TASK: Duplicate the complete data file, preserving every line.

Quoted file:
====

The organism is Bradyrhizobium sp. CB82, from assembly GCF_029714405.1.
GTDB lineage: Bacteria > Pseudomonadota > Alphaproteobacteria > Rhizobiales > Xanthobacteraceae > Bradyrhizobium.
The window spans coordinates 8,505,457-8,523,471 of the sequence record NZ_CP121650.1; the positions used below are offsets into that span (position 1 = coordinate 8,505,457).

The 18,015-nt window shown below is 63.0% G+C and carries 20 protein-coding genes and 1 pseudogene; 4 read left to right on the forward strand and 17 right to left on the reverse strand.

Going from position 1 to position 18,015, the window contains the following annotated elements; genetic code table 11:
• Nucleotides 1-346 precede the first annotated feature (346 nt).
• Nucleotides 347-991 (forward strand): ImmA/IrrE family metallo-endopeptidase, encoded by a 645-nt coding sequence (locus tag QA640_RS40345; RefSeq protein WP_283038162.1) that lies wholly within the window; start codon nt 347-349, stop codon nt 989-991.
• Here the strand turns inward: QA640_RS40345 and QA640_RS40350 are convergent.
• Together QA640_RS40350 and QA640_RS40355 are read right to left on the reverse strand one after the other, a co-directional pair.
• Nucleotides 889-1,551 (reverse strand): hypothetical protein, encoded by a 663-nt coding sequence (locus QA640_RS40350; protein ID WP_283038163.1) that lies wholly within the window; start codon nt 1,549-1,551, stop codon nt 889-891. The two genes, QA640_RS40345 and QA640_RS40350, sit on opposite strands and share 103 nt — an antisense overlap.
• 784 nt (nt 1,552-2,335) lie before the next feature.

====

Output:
The organism is Bradyrhizobium sp. CB82, from assembly GCF_029714405.1.
GTDB lineage: Bacteria > Pseudomonadota > Alphaproteobacteria > Rhizobiales > Xanthobacteraceae > Bradyrhizobium.
The window spans coordinates 8,505,457-8,523,471 of the sequence record NZ_CP121650.1; the positions used below are offsets into that span (position 1 = coordinate 8,505,457).

The 18,015-nt window shown below is 63.0% G+C and carries 20 protein-coding genes and 1 pseudogene; 4 read left to right on the forward strand and 17 right to left on the reverse strand.

Going from position 1 to position 18,015, the window contains the following annotated elements; genetic code table 11:
• Nucleotides 1-346 precede the first annotated feature (346 nt).
• Nucleotides 347-991 (forward strand): ImmA/IrrE family metallo-endopeptidase, encoded by a 645-nt coding sequence (locus tag QA640_RS40345; RefSeq protein WP_283038162.1) that lies wholly within the window; start codon nt 347-349, stop codon nt 989-991.
• Here the strand turns inward: QA640_RS40345 and QA640_RS40350 are convergent.
• Together QA640_RS40350 and QA640_RS40355 are read right to left on the reverse strand one after the other, a co-directional pair.
• Nucleotides 889-1,551 (reverse strand): hypothetical protein, encoded by a 663-nt coding sequence (locus QA640_RS40350; protein ID WP_283038163.1) that lies wholly within the window; start codon nt 1,549-1,551, stop codon nt 889-891. The two genes, QA640_RS40345 and QA640_RS40350, sit on opposite strands and share 103 nt — an antisense overlap.
• 784 nt (nt 1,552-2,335) lie before the next feature.